Djokovic outlasts Federer, advances to Australian Open final
Novak Djokovic was wondering, right along with everyone else, what sort of shape Roger Federer would be in for their Australian Open semifinal.
So Djokovic was watching closely.
At age 38, despite dealing with a painful groin muscle and coming off a draining five-setter, Federer came out just fine, it seemed, and soon was up 4-1 and love-40, holding a trio of break chances as Djokovic served.
Didn’t last. Federer couldn’t sustain that level. Djokovic didn’t let him.
Casting aside a bit of a poor start during the rivals’ 50th meeting, Djokovic stretched his Grand Slam winning streak against Federer to six in a row with a 7-6 (1), 6-4, 6-3 victory Thursday night that earned the defending champion a record eighth trip to the final at Melbourne Park.
“Well, it could have definitely gone a different way, if he used those break points. He started off really well. I was pretty nervous at the beginning,” said Djokovic, who now leads their head-to-head series 27-23, including 11-6 at majors.
“I just want to say respect to Roger for coming out tonight. He was obviously hurt,” Djokovic said. “Wasn’t at his best.”
The No. 2-seeded Djokovic will try to collect a record-extending eighth Australian Open title in Sunday’s final against No. 5 Dominic Thiem or No. 7 Alexander Zverev.
Djokovic also can claim a 17th major trophy overall to move closer to Federer’s record of 20.
In the women’s final Saturday, it’ll be two-time major champion Garbiñe Muguruza of Spain against 21-year-old Sofia Kenin of the United States. It’s Kenin’s debut in a Grand Slam title match.
Clearly, for Djokovic vs. Federer, everything hinged on the first hour or so.
“I managed to dig my way back,” Djokovic said. “It was very important to win that first set. Mentally relaxed after that. Could swing through the ball a bit more.”
After being a point from 5-1, Federer still got within two points of taking that set on five occasions.
But he could not get the deal done.
Djokovic put up too much resistance, much like during their epic Wimbledon final last July, when he thwarted two championship points for Federer and wound up winning in a fifth-set tiebreaker.
This semifinal began on a muggy, sweltering evening, with the temperature in the high 90s and no breeze to offer respite.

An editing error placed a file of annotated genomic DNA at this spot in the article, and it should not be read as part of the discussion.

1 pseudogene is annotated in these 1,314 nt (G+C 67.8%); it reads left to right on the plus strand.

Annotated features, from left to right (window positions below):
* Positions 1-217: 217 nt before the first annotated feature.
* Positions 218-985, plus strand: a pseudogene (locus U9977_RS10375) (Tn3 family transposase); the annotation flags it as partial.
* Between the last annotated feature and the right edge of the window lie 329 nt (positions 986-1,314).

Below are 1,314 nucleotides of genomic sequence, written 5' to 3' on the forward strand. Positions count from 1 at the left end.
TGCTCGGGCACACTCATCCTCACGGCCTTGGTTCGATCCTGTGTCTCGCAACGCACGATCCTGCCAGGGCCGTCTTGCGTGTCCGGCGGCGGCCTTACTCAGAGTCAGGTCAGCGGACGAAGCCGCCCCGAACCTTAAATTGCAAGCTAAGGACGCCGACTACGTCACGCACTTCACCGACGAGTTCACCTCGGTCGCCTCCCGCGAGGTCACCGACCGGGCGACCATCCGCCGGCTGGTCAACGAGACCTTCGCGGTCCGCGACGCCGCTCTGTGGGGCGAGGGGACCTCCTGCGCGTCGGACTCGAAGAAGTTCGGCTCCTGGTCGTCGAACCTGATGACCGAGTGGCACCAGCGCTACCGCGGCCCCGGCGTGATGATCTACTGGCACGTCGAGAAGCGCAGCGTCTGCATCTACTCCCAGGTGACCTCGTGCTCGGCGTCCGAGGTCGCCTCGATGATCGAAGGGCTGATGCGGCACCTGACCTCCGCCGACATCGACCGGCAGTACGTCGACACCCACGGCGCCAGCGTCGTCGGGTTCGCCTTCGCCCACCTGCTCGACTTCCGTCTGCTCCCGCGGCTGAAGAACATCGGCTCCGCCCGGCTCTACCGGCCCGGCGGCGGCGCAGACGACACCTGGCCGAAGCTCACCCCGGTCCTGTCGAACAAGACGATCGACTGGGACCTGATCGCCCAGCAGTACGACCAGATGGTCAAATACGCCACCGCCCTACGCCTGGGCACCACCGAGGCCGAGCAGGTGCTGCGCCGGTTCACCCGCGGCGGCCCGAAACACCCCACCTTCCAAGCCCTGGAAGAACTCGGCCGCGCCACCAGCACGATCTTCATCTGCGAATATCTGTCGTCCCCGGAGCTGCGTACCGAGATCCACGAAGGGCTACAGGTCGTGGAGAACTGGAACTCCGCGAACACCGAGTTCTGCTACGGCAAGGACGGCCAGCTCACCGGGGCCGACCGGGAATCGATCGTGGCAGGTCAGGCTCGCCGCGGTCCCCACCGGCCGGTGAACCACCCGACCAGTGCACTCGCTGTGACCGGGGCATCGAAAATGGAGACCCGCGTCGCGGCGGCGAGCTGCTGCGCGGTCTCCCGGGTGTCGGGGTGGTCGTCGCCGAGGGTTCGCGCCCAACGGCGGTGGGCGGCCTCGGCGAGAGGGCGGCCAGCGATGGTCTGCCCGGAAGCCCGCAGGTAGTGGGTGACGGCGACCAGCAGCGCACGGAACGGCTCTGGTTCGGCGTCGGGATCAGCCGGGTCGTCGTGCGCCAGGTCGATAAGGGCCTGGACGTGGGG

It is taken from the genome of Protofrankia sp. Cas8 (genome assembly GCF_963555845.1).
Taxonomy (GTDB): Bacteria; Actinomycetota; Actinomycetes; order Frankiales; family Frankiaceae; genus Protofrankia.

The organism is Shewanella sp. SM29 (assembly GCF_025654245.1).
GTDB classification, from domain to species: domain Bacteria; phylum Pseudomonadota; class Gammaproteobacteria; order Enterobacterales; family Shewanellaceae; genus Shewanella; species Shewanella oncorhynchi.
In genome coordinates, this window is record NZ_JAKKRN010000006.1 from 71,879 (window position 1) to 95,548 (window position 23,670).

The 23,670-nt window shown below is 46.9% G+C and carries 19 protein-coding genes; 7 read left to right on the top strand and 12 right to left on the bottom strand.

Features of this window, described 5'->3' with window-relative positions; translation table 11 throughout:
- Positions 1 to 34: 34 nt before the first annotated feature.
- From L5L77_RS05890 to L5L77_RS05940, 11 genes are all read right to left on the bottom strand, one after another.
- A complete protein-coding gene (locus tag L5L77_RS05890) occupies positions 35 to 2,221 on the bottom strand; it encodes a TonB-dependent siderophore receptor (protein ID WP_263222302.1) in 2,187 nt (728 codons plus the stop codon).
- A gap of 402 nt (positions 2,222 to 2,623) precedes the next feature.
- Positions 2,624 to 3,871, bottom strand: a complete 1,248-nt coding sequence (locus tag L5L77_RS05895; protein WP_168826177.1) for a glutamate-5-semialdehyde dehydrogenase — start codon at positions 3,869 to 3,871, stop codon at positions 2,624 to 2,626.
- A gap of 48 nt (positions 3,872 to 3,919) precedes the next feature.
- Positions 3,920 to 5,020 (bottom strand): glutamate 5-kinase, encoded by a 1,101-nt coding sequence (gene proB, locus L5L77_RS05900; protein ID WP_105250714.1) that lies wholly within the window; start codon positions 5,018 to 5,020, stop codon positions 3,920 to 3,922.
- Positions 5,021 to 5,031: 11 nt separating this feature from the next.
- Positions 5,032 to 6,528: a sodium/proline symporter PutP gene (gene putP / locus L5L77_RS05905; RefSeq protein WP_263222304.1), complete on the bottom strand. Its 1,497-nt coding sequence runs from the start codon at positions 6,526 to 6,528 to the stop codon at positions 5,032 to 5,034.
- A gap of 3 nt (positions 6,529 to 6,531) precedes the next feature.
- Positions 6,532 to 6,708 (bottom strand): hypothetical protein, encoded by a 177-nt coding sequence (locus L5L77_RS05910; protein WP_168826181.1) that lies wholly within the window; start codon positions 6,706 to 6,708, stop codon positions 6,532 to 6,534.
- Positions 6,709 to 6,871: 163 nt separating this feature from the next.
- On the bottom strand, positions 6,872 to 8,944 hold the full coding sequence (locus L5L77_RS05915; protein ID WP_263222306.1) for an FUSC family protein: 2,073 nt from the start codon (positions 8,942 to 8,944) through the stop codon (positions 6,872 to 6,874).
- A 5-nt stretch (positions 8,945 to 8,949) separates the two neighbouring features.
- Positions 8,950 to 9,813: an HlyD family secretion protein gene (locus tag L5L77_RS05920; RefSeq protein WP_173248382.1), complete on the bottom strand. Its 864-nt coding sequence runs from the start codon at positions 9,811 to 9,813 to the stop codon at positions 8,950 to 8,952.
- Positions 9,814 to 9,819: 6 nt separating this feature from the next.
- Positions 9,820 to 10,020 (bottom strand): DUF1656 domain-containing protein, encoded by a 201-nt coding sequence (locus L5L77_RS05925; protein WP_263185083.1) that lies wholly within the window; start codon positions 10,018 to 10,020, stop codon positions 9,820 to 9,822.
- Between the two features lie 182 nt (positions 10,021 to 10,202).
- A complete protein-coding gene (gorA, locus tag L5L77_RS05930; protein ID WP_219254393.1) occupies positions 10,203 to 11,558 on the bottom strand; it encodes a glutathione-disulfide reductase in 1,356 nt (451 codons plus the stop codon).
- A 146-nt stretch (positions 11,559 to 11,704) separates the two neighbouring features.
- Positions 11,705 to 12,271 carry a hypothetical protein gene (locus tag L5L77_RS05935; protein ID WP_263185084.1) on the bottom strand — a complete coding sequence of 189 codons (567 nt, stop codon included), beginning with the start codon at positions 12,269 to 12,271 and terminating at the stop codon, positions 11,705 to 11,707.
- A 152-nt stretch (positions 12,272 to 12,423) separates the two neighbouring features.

Almost from the moment his wild quarterfinal ended Tuesday after he’d saved seven match points and eked past Tennys Sandgren in five sets, speculation swirled about how well Federer would recover. Might the muscle issue force him to pull out of the tournament? Did he practice Wednesday? If not, why not?
As it happens, Federer showed up, of course. And gave what he could until the end.
He’s never handed an opponent a walkover across more than 400 Grand Slam matches, never retired from any of his more than 1,500 career tour-level matches.
Indeed, Federer appeared to be managing just fine at the outset.
And, oh, did this match set out well, in terms of the atmosphere, in terms of the tension, in terms of the tennis.
The proceedings began with a jolt of a 14-point game as a fugue of “Let’s go, Roger!” and “No-le! No-le!” provided the soundtrack, prompting chair umpire Nico Helwerth to passive-aggressively admonish spectators: “Please. Thank you.”
There was an exchange of 17 strokes. Another of 15. There were two break points for Djokovic, nullified with the help of formidable serves. Of most consequence, likely, to anyone attempting to gauge Federer’s fitness — a group that included not only Djokovic, but also fans and media members, not to mention Federer himself — was how well he served.
If his three aces and six total winners didn’t provide a suitable answer, maybe his break in the next game to lead 2-0 did.
Soon it was nearly 5-1 in Federer’s favor. Close doesn’t count, though.
After Djokovic got out of that love-40 hole to hold, he found himself in a similar spot. Federer was up 5-2 and love-30 on Djokovic’s serve — two points from owning the set — yet got tripped up again.
Djokovic picked up 10 consecutive points to not only hold there but also break at love in the following game as Federer, one of the most effective servers ever, served for the set. At love! Imagine that.
In the eventual tiebreaker, Djokovic did what Djokovic does: No mistakes and four pure winners, including a down-the-line backhand return to end it.
At the break, Federer took a medical timeout and went off court with a trainer, like he did against Sandgren, while Djokovic stayed on the sideline while he, too, got checked out.
When play resumed, Federer did not look as spry or confident as in the first set. He tried shortcuts such as pushing forward on returns or less-than-ideal drop shots. He couldn’t generate so much as one break chance.
Djokovic took the set with a final-game break, and the last two points were spectacular.
First, he followed up a stinging return by heading far to his left for a sprinting, sliding, stretching cross-court backhand passing shot; he probably shouldn’t even have put his racket on the ball, let alone managed to win the point.
Then he reacted to a short shot by Federer by running all-out to flip a cross-court forehand pass that made it two sets to none. Djokovic threw an uppercut and bellowed, “Come on!”
They played for another half-hour or so, but all that was left to decide was the score, not who would win.
Go beyond the scoreboard
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